The Impact of E-Learning on CTE from an Adult Education Perspective

The Impact of E-Learning on CTE from an Adult Education Perspective

Ian Gordon (Colorado State University, USA), Don Quick (Colorado State University, USA) and Linda Lyons (Colorado State University, USA)
DOI: 10.4018/978-1-60566-739-3.ch012
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This chapter provides an alternative approach to career and technical education (CTE) and the use of e-learning technologies. The authors suggested that, by shifting our emphasis in education from the development of people to meet occupational and economic needs to the development of people as individuals, they might become more successful in meeting occupational and economic goals. Based on lifelong learning, we concentrated on experiential learning, critical reflection, transformative learning, and learning communities as best educational practices. Having established the pedagogical basis for lifelong learning, they will then focus on the impact of e-learning and how it can be used to foster and develop these practices. The authors then discuss how these technologies can be used to help create lifelong learners and a learning society. The authors conclude with a discussion of two groups of CTE learners and how the use of e-learning technologies may help meet their learning, career and life goals.
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In the search for modern delivery mechanisms and methods for career and technical education (CTE), a review of legislative acts that have shaped, and continue to shape CTE, provides some insight and direction.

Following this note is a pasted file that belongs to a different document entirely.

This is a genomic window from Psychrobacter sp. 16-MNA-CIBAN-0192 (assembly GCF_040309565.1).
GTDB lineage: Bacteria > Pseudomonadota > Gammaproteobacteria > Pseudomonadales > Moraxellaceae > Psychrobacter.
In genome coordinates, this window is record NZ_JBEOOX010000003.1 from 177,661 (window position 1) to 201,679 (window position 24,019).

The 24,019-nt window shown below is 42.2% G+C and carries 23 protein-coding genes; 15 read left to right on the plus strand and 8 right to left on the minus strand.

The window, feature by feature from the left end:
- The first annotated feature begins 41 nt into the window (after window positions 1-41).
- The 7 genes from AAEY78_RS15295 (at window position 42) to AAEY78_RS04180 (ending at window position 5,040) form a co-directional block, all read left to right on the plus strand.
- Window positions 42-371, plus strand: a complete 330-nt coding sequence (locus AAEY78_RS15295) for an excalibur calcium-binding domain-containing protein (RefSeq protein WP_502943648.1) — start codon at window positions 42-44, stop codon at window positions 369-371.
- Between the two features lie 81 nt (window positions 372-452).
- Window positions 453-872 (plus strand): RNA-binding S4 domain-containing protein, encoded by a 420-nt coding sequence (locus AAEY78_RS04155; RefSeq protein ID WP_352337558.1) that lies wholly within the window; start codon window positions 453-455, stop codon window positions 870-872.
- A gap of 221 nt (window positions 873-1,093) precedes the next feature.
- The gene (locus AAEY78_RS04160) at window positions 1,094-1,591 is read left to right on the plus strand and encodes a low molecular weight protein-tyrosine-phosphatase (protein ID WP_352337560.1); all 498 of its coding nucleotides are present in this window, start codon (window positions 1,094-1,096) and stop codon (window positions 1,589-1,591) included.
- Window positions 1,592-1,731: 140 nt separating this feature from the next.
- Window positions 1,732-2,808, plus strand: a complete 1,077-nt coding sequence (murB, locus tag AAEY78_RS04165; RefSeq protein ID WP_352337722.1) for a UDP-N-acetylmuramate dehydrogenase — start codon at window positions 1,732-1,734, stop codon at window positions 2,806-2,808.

The Morrill Act of 1862

This act allocated federal funds to establish colleges for the common person that would deliver training largely focused on agriculture and the mechanical arts. As a result, millions of farmers and workers that formerly had been excluded from higher education, could now take advantage of the learning opportunities created by the state land-grant institutions, “a development that could not help but reshape the nation’s social and economic fabric” (Morrill Act of 1892). Today, as these same land-grant universities seek to create learning opportunities for adults across the state (in particular rural areas), they are turning to e-learning solutions that utilize current technologies.

Key Terms in this Chapter

Lifelong Learning: The concept that learning continues throughout the life time, whether it occurs in formal, informal, structured or non-structured situations.

E-Learning Technologies: Digital, computer, web-based, and portable technology that is applied and used to support and enhance the learning process.

Transformative Learning: A process of learning that creates a substantial or profound change in the habits, ideas and/or outlook of an individual.

Interactive Video: A two-way video conferencing system that allows remote users to connect to a classroom, and each other, and is used to provide distance education for groups of people separated geographically.

Experiential Learning: The concept that learning occurs when an individual uses previous experiences to relate to new experiences. Once a connection occurs between the experiences new knowledge is obtained.

Critical Reflection: An inward examination of concepts, ideas and experiences which includes analysis.

Career Clusters: Identifying the knowledge and skills, both academic and technical, for a broad career cluster that will allow all learners to pursue a wide range of career opportunities from entry level through management and professional levels.

Web 2.0 Applications: New computer applications that are created for the world wide web. The defining characteristics of these applications include collaboration, interaction, ease of use and, in most cases, free access.

Learning Management Systems: A network and web-based application that allows institutions and organizations to create, deliver and manage education and training programs.

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